Why is Hibiscus called the plant of happiness?
The Hibiscus we always mention is Hibiscus Sabdariffa, a plant with bright red, rosebud-like flowers. In Vietnam, it has various names, both fancy-sounding and commoners friendly. Some people in South Vietnam call Hibiscus “Vo Thuong” (“Impermanence”) - a very Buddhistic name. This meaningful name reminds us of a great quote from Monk Thich Nhat Hanh, "Thanks to impermanence, everything is possible".
Hibiscus – The rose of the desert
Hibiscus usually sprouts in April, May or June. This plant has a rare vigorous vitality. Since it’s a desert plant, it can grow in wildness, under the relentless unforgiving sun, rising through dry soil without being taken care of by human beings. Thus, it’s widely recognized that Hibiscus is a plant of high productivity and economic value, which may become a promising sustainable path to further the poverty-alleviation movement.
The middle of September is when Hibiscus flowers begin to bloom. At first, when the dawn comes the flower buds blossoms, pinkish white petals quivering shyly in early sunshine. Soon, when the sun rises high, the fragile petals slowly wither and fall, leaving the juicy crimson calyxes on the branches to ripe. The calyxes are usually ready for harvesting in October. Right before it’s time to reap, the flower garden possesses a splendid beauty that is perfectly fit to become a happy wedding garden where many blissful couples choose to take their most precious wedding photos.
Great benefits from every component
Hibiscus is not just beautiful to the eyes, in fact, all parts of it can be used in daily life. Its leaves are the perfect raw material to make soup or tea. Its trunk can be made into threads for fabric making. The seeds when roasted will become a snack with a unique taste. Hibiscus flowers after being pressed dry will make pretty decorative accessories. As for the calyxes, we can make many products from them, such as tea, wine, jam, sauce, vinegar, biscuits, chocolate, etc.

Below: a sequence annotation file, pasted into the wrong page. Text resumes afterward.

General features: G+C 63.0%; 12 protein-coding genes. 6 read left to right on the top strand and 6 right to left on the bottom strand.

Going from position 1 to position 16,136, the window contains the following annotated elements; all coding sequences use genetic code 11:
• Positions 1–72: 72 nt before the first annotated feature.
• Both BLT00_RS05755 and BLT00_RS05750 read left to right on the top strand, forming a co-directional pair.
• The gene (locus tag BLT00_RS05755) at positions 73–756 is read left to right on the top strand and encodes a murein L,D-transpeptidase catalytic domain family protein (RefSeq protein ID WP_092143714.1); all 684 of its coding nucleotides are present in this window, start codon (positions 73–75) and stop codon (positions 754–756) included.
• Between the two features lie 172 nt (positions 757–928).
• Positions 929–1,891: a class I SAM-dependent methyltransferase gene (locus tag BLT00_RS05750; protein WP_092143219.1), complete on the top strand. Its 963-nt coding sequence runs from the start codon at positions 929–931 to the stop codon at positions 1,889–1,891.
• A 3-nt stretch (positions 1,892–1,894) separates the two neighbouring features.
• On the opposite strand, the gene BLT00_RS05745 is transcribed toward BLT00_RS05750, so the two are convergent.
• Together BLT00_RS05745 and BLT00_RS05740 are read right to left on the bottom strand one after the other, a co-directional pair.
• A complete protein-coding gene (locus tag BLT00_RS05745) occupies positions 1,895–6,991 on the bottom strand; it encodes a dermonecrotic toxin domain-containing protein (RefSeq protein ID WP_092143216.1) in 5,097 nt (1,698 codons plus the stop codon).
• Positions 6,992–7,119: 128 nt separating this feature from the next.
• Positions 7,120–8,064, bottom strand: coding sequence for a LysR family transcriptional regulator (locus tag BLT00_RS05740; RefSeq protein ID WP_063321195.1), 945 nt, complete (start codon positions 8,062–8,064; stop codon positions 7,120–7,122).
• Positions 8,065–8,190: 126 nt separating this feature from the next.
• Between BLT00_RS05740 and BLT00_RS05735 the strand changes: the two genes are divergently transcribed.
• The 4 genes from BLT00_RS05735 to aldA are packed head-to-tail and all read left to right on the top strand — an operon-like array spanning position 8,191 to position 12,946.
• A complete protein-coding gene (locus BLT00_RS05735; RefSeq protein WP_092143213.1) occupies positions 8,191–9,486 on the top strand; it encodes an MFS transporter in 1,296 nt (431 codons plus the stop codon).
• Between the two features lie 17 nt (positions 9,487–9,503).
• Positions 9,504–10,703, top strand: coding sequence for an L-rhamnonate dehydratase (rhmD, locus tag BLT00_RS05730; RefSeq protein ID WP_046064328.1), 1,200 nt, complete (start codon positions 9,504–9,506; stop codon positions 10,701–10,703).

Products made from Hibiscus are delicious and aromatic. The two most characteristic features of Hibiscus are its redness and sourness. When it is used in food and drinks like tea, wine, jam, syrup, cake, ice cream, they will obtain a tasty sour-sweet taste and a signature scarlet colour, which will surely bring excitement and surprise to the consumers.
The products made from Hibiscus are also well suited to be used in festivals. Many places in the world use Hibiscus Champagne as a common drink in weddings. Hibiscus tea was also loved in Egyptian wedding ceremonies (in fact, there are many studies stating that this plant was originated in Nile Valle, Central America - North Africa).
A special herb beneficial for health
One of the greatest values of Hibiscus is its benefit to people’s health. Thanks to the valuable medical components, Hibiscus can reduce blood pressure, hyperlipidemia and risk of cancer, at the same time, it provides vitamin C and Antioxidant Flavonoid which slower the body’s ageing process. These benefits have been recognized by many prestigious researches and scientists in the world. Notably, Hibiscus tea not only helps reduce blood pressure but also gives the drinker a sense of relaxation, thus greatly contributes to a good sleep. Taking each sip of Hibiscus tea is a way of slowly enjoying each moment of life.
Hibiscus – The plant of happiness
A beautiful plant growing in the arid soil, bringing a better life for many respectable farmers, as well as being a delicious, unique, completely natural food with many great health benefits ... - Hibiscus indeed deserves being called the plant of happiness, because it truly is a symbol of happiness on its own.